One of the main benefits to Amazon SES is that it integrates with other services in the AWS platform. You can use it seamlessly on a site hosted by EC2, configure custom notifications with the Simple Notification Service (SNS), and set up custom reporting with Amazon Cloudwatch.
It also has a handy mailbox simulator that you can use to test out your application (or perhaps, your WordPress site) to see that it’s sending mail correctly and test receiving bounce/complaint notifications.
One area where SES lacks is the dashboard. It can be a bit overwhelming to navigate and lacking in information unless you configure custom reports in Cloudwatch or use WP Offload SES to view reports and send statistics.
Aside from sending email, MailGun also has an email validation service. This ensures that the email addresses that you’re sending mail to actually exist, which cuts down on bounces and phony emails, and in turn helps your overall email deliverability.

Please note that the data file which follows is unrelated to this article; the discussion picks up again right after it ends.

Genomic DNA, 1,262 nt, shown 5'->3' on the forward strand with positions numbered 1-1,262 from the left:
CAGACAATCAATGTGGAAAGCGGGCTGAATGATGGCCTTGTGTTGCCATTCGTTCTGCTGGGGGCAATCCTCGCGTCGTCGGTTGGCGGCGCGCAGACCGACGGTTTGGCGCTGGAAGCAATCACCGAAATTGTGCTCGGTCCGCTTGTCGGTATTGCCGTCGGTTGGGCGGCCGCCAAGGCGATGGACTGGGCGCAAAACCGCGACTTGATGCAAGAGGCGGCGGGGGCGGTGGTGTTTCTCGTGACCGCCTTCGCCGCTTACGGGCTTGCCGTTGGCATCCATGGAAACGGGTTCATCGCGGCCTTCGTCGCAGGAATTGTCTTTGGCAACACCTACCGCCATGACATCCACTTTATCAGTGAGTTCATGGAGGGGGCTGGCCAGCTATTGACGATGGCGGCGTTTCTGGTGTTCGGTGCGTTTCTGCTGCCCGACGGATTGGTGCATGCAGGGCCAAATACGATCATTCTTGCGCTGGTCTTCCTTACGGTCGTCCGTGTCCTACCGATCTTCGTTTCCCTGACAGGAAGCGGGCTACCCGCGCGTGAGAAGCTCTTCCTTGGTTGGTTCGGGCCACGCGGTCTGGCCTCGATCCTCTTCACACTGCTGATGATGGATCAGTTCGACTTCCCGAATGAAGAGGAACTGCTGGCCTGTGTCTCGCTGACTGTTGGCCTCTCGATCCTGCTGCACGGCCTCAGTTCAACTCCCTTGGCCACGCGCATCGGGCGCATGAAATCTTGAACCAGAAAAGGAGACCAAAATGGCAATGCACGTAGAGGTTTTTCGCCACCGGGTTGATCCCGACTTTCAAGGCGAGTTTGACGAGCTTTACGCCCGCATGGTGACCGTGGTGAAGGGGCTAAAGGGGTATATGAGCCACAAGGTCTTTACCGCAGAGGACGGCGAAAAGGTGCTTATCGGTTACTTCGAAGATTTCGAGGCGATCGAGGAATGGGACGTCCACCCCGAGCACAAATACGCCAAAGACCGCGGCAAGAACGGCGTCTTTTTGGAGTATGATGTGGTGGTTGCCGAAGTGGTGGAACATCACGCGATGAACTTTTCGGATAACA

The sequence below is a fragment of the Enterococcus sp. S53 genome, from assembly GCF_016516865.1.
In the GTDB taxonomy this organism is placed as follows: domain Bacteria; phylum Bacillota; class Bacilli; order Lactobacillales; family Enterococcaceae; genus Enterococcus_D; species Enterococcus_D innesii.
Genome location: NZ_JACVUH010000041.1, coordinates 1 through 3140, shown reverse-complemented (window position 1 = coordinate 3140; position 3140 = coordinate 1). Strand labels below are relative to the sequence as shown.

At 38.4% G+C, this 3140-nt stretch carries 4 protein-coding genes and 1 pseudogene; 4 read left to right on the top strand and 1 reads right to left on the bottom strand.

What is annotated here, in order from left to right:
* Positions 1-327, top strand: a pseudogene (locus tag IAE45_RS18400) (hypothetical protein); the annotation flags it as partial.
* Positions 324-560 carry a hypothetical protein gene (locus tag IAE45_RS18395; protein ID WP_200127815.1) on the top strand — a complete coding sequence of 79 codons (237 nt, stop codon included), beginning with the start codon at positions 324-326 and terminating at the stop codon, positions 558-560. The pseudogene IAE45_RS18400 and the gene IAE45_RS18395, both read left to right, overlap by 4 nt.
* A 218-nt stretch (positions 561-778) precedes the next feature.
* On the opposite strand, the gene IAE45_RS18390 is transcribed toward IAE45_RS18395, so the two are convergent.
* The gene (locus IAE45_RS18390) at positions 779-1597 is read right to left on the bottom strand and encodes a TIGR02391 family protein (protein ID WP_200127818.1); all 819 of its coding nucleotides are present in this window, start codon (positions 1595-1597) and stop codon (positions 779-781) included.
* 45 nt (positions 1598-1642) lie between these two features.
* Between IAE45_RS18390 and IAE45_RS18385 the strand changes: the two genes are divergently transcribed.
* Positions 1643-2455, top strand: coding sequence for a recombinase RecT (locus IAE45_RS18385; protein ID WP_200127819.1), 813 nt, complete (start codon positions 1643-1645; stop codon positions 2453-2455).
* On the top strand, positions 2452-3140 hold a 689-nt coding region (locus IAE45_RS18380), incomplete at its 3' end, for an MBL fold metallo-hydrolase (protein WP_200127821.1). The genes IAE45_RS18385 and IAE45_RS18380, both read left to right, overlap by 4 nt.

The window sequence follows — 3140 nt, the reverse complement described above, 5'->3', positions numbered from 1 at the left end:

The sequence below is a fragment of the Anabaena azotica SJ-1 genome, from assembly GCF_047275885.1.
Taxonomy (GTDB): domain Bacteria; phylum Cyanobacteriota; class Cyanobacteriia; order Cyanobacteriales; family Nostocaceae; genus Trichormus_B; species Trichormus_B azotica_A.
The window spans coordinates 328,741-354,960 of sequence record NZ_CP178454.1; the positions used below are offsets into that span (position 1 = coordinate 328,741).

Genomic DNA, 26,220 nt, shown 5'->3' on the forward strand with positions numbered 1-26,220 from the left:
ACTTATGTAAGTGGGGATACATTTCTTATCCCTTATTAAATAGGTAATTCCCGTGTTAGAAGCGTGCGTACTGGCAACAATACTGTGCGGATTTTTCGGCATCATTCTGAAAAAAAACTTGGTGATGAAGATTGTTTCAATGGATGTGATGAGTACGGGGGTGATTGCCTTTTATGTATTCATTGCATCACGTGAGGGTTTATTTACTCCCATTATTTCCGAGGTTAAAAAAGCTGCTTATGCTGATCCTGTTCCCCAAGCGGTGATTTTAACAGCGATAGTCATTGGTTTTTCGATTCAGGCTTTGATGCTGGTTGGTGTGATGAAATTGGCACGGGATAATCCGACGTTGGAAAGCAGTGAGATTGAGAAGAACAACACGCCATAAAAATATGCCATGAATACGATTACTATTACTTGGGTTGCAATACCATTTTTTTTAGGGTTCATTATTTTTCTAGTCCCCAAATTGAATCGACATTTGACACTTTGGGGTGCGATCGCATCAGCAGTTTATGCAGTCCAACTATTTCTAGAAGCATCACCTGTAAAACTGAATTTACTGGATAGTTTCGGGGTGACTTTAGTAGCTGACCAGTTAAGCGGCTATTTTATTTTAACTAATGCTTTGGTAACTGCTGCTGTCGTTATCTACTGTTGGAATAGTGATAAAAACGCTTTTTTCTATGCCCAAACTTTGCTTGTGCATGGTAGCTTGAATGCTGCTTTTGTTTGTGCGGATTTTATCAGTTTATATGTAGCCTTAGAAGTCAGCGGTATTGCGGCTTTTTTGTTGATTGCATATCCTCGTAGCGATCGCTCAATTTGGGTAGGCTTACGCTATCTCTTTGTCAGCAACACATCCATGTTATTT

The real power of this is realized when integrated into a contact form for real-time validation, so the user submitting the form is quickly notified if they’ve entered an invalid email address (or if they just made a simple typo).
SendGrid has all the usual features for transactional emails but also has the added benefit of full email marketing services. This means that you can manage your transactional email service and send out marketing campaigns in the same dashboard.
With that in mind, Sendgrid seems to be a bit more geared towards eCommerce sites that need a bit more in terms of marketing automation.